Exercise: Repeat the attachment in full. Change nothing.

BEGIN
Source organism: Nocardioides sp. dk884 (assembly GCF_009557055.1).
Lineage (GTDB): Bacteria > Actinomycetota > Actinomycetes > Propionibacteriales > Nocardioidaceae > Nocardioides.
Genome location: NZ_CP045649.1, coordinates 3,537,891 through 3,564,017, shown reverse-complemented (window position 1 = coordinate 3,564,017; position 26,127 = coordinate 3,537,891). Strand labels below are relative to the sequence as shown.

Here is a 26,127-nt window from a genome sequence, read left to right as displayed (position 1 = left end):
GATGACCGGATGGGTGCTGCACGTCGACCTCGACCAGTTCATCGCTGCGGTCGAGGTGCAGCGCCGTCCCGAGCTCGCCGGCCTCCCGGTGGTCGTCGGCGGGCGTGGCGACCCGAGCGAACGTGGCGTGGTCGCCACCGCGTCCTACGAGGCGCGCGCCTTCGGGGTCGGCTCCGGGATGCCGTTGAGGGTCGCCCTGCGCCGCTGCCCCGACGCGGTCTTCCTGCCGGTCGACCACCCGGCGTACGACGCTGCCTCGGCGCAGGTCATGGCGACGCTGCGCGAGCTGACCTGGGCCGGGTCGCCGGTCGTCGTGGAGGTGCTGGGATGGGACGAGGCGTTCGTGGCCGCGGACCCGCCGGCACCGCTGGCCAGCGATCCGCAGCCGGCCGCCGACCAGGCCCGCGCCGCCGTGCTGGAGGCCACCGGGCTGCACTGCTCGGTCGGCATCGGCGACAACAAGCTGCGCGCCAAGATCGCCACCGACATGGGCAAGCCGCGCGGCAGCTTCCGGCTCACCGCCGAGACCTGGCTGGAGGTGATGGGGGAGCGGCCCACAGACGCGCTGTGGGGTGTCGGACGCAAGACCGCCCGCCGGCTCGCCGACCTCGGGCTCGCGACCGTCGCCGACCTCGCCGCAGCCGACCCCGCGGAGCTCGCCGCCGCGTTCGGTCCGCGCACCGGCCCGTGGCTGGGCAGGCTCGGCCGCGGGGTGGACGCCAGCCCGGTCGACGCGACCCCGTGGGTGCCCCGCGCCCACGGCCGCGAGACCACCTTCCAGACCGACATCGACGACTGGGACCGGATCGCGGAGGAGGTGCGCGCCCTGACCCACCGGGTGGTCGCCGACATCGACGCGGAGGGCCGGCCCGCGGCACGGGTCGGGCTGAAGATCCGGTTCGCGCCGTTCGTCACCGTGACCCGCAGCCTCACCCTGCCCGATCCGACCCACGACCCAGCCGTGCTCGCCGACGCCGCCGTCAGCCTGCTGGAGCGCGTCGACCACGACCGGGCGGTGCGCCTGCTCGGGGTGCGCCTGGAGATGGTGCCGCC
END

Source organism: Nocardioides sp. dk884 (assembly GCF_009557055.1).
Lineage (GTDB): Bacteria > Actinomycetota > Actinomycetes > Propionibacteriales > Nocardioidaceae > Nocardioides.
Genome location: NZ_CP045649.1, coordinates 3,537,891 through 3,564,017, shown reverse-complemented (window position 1 = coordinate 3,564,017; position 26,127 = coordinate 3,537,891). Strand labels below are relative to the sequence as shown.

Here is a 26,127-nt window from a genome sequence, read left to right as displayed (position 1 = left end):
GATGACCGGATGGGTGCTGCACGTCGACCTCGACCAGTTCATCGCTGCGGTCGAGGTGCAGCGCCGTCCCGAGCTCGCCGGCCTCCCGGTGGTCGTCGGCGGGCGTGGCGACCCGAGCGAACGTGGCGTGGTCGCCACCGCGTCCTACGAGGCGCGCGCCTTCGGGGTCGGCTCCGGGATGCCGTTGAGGGTCGCCCTGCGCCGCTGCCCCGACGCGGTCTTCCTGCCGGTCGACCACCCGGCGTACGACGCTGCCTCGGCGCAGGTCATGGCGACGCTGCGCGAGCTGACCTGGGCCGGGTCGCCGGTCGTCGTGGAGGTGCTGGGATGGGACGAGGCGTTCGTGGCCGCGGACCCGCCGGCACCGCTGGCCAGCGATCCGCAGCCGGCCGCCGACCAGGCCCGCGCCGCCGTGCTGGAGGCCACCGGGCTGCACTGCTCGGTCGGCATCGGCGACAACAAGCTGCGCGCCAAGATCGCCACCGACATGGGCAAGCCGCGCGGCAGCTTCCGGCTCACCGCCGAGACCTGGCTGGAGGTGATGGGGGAGCGGCCCACAGACGCGCTGTGGGGTGTCGGACGCAAGACCGCCCGCCGGCTCGCCGACCTCGGGCTCGCGACCGTCGCCGACCTCGCCGCAGCCGACCCCGCGGAGCTCGCCGCCGCGTTCGGTCCGCGCACCGGCCCGTGGCTGGGCAGGCTCGGCCGCGGGGTGGACGCCAGCCCGGTCGACGCGACCCCGTGGGTGCCCCGCGCCCACGGCCGCGAGACCACCTTCCAGACCGACATCGACGACTGGGACCGGATCGCGGAGGAGGTGCGCGCCCTGACCCACCGGGTGGTCGCCGACATCGACGCGGAGGGCCGGCCCGCGGCACGGGTCGGGCTGAAGATCCGGTTCGCGCCGTTCGTCACCGTGACCCGCAGCCTCACCCTGCCCGATCCGACCCACGACCCAGCCGTGCTCGCCGACGCCGCCGTCAGCCTGCTGGAGCGCGTCGACCACGACCGGGCGGTGCGCCTGCTCGGGGTGCGCCTGGAGATGGTGCCGCC